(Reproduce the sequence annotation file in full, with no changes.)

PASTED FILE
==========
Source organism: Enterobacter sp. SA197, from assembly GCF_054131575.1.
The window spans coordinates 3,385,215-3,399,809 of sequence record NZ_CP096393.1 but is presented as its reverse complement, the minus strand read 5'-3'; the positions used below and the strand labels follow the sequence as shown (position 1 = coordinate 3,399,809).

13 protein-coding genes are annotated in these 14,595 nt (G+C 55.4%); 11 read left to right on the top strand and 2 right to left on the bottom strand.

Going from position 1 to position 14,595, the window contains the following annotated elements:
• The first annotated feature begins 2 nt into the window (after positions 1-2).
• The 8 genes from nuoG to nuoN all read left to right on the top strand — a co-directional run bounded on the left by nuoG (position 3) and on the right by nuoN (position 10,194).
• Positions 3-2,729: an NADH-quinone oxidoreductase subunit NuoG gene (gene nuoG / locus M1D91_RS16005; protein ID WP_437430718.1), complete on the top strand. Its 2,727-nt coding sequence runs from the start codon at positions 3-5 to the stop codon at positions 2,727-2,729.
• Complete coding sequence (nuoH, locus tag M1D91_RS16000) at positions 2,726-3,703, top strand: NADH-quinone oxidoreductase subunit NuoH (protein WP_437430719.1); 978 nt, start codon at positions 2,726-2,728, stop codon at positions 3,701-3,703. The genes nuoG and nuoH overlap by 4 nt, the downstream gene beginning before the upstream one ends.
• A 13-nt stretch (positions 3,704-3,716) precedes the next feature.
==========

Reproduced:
Source organism: Enterobacter sp. SA197, from assembly GCF_054131575.1.
The window spans coordinates 3,385,215-3,399,809 of sequence record NZ_CP096393.1 but is presented as its reverse complement, the minus strand read 5'-3'; the positions used below and the strand labels follow the sequence as shown (position 1 = coordinate 3,399,809).

13 protein-coding genes are annotated in these 14,595 nt (G+C 55.4%); 11 read left to right on the top strand and 2 right to left on the bottom strand.

Going from position 1 to position 14,595, the window contains the following annotated elements:
• The first annotated feature begins 2 nt into the window (after positions 1-2).
• The 8 genes from nuoG to nuoN all read left to right on the top strand — a co-directional run bounded on the left by nuoG (position 3) and on the right by nuoN (position 10,194).
• Positions 3-2,729: an NADH-quinone oxidoreductase subunit NuoG gene (gene nuoG / locus M1D91_RS16005; protein ID WP_437430718.1), complete on the top strand. Its 2,727-nt coding sequence runs from the start codon at positions 3-5 to the stop codon at positions 2,727-2,729.
• Complete coding sequence (nuoH, locus tag M1D91_RS16000) at positions 2,726-3,703, top strand: NADH-quinone oxidoreductase subunit NuoH (protein WP_437430719.1); 978 nt, start codon at positions 2,726-2,728, stop codon at positions 3,701-3,703. The genes nuoG and nuoH overlap by 4 nt, the downstream gene beginning before the upstream one ends.
• A 13-nt stretch (positions 3,704-3,716) precedes the next feature.